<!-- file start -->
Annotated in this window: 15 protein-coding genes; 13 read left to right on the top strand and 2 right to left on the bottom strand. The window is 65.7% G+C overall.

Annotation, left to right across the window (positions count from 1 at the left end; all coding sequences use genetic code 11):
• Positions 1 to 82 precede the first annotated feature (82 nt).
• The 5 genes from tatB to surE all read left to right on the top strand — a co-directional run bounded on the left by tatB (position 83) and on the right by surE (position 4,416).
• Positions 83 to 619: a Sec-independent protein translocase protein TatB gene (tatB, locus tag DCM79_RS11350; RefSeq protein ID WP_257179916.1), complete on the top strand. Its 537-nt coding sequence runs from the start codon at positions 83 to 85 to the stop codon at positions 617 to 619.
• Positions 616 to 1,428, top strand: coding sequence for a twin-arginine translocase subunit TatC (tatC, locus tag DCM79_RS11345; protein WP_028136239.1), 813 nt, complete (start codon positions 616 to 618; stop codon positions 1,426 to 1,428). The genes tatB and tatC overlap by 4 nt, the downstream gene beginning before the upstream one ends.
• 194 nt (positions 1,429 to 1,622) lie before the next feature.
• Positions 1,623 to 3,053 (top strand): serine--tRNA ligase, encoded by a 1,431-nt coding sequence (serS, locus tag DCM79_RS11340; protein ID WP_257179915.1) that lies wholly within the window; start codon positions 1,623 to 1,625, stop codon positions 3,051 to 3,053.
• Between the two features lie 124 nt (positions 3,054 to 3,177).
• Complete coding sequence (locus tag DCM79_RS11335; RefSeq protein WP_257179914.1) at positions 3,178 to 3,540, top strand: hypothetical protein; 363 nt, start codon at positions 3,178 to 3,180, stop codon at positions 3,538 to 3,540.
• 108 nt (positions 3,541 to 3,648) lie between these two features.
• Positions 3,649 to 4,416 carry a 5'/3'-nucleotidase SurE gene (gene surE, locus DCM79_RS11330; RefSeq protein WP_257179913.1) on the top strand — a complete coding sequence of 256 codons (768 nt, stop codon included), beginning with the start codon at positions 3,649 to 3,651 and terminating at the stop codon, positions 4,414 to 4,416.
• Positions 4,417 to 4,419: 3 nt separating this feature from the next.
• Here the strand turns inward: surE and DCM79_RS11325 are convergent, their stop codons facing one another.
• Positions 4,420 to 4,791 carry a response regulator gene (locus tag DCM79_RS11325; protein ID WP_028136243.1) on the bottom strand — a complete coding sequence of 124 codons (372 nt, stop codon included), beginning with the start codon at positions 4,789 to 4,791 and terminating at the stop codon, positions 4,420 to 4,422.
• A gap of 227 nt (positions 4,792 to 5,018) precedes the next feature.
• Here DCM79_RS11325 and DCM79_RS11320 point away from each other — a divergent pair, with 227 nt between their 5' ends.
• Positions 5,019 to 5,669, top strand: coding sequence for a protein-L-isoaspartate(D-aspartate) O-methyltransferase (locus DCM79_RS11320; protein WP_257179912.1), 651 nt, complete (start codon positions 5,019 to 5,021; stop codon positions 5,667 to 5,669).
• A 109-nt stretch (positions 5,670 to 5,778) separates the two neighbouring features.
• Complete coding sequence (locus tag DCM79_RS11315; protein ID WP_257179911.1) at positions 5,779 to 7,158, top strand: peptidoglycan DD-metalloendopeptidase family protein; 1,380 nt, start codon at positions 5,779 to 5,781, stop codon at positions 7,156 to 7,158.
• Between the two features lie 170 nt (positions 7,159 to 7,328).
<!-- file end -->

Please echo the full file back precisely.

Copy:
Annotated in this window: 15 protein-coding genes; 13 read left to right on the top strand and 2 right to left on the bottom strand. The window is 65.7% G+C overall.

Annotation, left to right across the window (positions count from 1 at the left end; all coding sequences use genetic code 11):
• Positions 1 to 82 precede the first annotated feature (82 nt).
• The 5 genes from tatB to surE all read left to right on the top strand — a co-directional run bounded on the left by tatB (position 83) and on the right by surE (position 4,416).
• Positions 83 to 619: a Sec-independent protein translocase protein TatB gene (tatB, locus tag DCM79_RS11350; RefSeq protein ID WP_257179916.1), complete on the top strand. Its 537-nt coding sequence runs from the start codon at positions 83 to 85 to the stop codon at positions 617 to 619.
• Positions 616 to 1,428, top strand: coding sequence for a twin-arginine translocase subunit TatC (tatC, locus tag DCM79_RS11345; protein WP_028136239.1), 813 nt, complete (start codon positions 616 to 618; stop codon positions 1,426 to 1,428). The genes tatB and tatC overlap by 4 nt, the downstream gene beginning before the upstream one ends.
• 194 nt (positions 1,429 to 1,622) lie before the next feature.
• Positions 1,623 to 3,053 (top strand): serine--tRNA ligase, encoded by a 1,431-nt coding sequence (serS, locus tag DCM79_RS11340; protein ID WP_257179915.1) that lies wholly within the window; start codon positions 1,623 to 1,625, stop codon positions 3,051 to 3,053.
• Between the two features lie 124 nt (positions 3,054 to 3,177).
• Complete coding sequence (locus tag DCM79_RS11335; RefSeq protein WP_257179914.1) at positions 3,178 to 3,540, top strand: hypothetical protein; 363 nt, start codon at positions 3,178 to 3,180, stop codon at positions 3,538 to 3,540.
• 108 nt (positions 3,541 to 3,648) lie between these two features.
• Positions 3,649 to 4,416 carry a 5'/3'-nucleotidase SurE gene (gene surE, locus DCM79_RS11330; RefSeq protein WP_257179913.1) on the top strand — a complete coding sequence of 256 codons (768 nt, stop codon included), beginning with the start codon at positions 3,649 to 3,651 and terminating at the stop codon, positions 4,414 to 4,416.
• Positions 4,417 to 4,419: 3 nt separating this feature from the next.
• Here the strand turns inward: surE and DCM79_RS11325 are convergent, their stop codons facing one another.
• Positions 4,420 to 4,791 carry a response regulator gene (locus tag DCM79_RS11325; protein ID WP_028136243.1) on the bottom strand — a complete coding sequence of 124 codons (372 nt, stop codon included), beginning with the start codon at positions 4,789 to 4,791 and terminating at the stop codon, positions 4,420 to 4,422.
• A gap of 227 nt (positions 4,792 to 5,018) precedes the next feature.
• Here DCM79_RS11325 and DCM79_RS11320 point away from each other — a divergent pair, with 227 nt between their 5' ends.
• Positions 5,019 to 5,669, top strand: coding sequence for a protein-L-isoaspartate(D-aspartate) O-methyltransferase (locus DCM79_RS11320; protein WP_257179912.1), 651 nt, complete (start codon positions 5,019 to 5,021; stop codon positions 5,667 to 5,669).
• A 109-nt stretch (positions 5,670 to 5,778) separates the two neighbouring features.
• Complete coding sequence (locus tag DCM79_RS11315; protein ID WP_257179911.1) at positions 5,779 to 7,158, top strand: peptidoglycan DD-metalloendopeptidase family protein; 1,380 nt, start codon at positions 5,779 to 5,781, stop codon at positions 7,156 to 7,158.
• Between the two features lie 170 nt (positions 7,159 to 7,328).